Native Appropriations is a blog with sharp (sometimes witty) social commentary on the ways in which Indigenous peoples of North America are portrayed in the imagery and imagination of popular media. Written Adrienne Keene, a citizen of the Cherokee Nation and a doctoral candidate at Harvard University Graduate School of Education, the blog is updated on a regular basis and because it is a fairly well-read blog, the debate that occurs in the post comments is often rich and sometimes fiery.
Keene was recently featured on Al Jazeera English’s social media program The Stream, in an episode titled “Don’t Trend On My Culture,” discussing cultural misappropriation:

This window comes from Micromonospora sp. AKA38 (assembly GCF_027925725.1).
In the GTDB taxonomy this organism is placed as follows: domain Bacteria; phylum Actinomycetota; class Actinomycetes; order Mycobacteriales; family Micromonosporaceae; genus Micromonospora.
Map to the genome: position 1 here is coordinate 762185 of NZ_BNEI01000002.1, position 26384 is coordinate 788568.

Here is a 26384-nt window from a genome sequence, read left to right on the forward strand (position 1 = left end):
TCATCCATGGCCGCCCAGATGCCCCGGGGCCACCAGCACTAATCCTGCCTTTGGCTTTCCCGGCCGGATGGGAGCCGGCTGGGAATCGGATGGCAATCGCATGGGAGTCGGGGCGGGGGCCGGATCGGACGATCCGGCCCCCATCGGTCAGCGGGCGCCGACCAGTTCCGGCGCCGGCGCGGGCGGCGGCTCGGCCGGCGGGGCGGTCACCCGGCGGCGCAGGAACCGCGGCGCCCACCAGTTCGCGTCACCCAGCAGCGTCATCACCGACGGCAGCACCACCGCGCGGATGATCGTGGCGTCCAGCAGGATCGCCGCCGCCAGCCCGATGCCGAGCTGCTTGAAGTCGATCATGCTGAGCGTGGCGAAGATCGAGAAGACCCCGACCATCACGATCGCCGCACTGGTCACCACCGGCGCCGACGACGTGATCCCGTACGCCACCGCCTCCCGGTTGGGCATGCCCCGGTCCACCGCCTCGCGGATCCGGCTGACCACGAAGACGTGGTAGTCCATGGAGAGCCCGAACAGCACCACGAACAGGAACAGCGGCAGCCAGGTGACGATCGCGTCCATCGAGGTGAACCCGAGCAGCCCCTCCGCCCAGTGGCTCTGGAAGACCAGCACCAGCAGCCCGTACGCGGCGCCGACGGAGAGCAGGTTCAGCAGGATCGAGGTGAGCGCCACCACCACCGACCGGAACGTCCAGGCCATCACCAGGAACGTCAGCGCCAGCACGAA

Reel Injun is being aired on CBC right now. Cree filmmaker, Neil Diamond, takes a journey through film to discover his “Hollywood Roots”. He explores the Aboriginal identity that has been presented throughout the film era, from the silent films until now. He explores the legends and stereotypes that abound and how they have effected how many Aboriginal people see themselves or perceive that others see them. These are the stereotypes we’ve all grown up with, and as educators when we use films in our classes we need to be sensitive to these stereotypes. Certainly, some films can be informative if they are historically accurate but Hollywood, especially in the 1930’2 and forties found that there was more of a market for presenting Aboriginal people as savages. Frequently the First Nations parts were played by white people and actual Aboriginal actors were paid with cigarettes and alcohol. Some of the violence depicted in the films is shocking. This is an insightful documentary.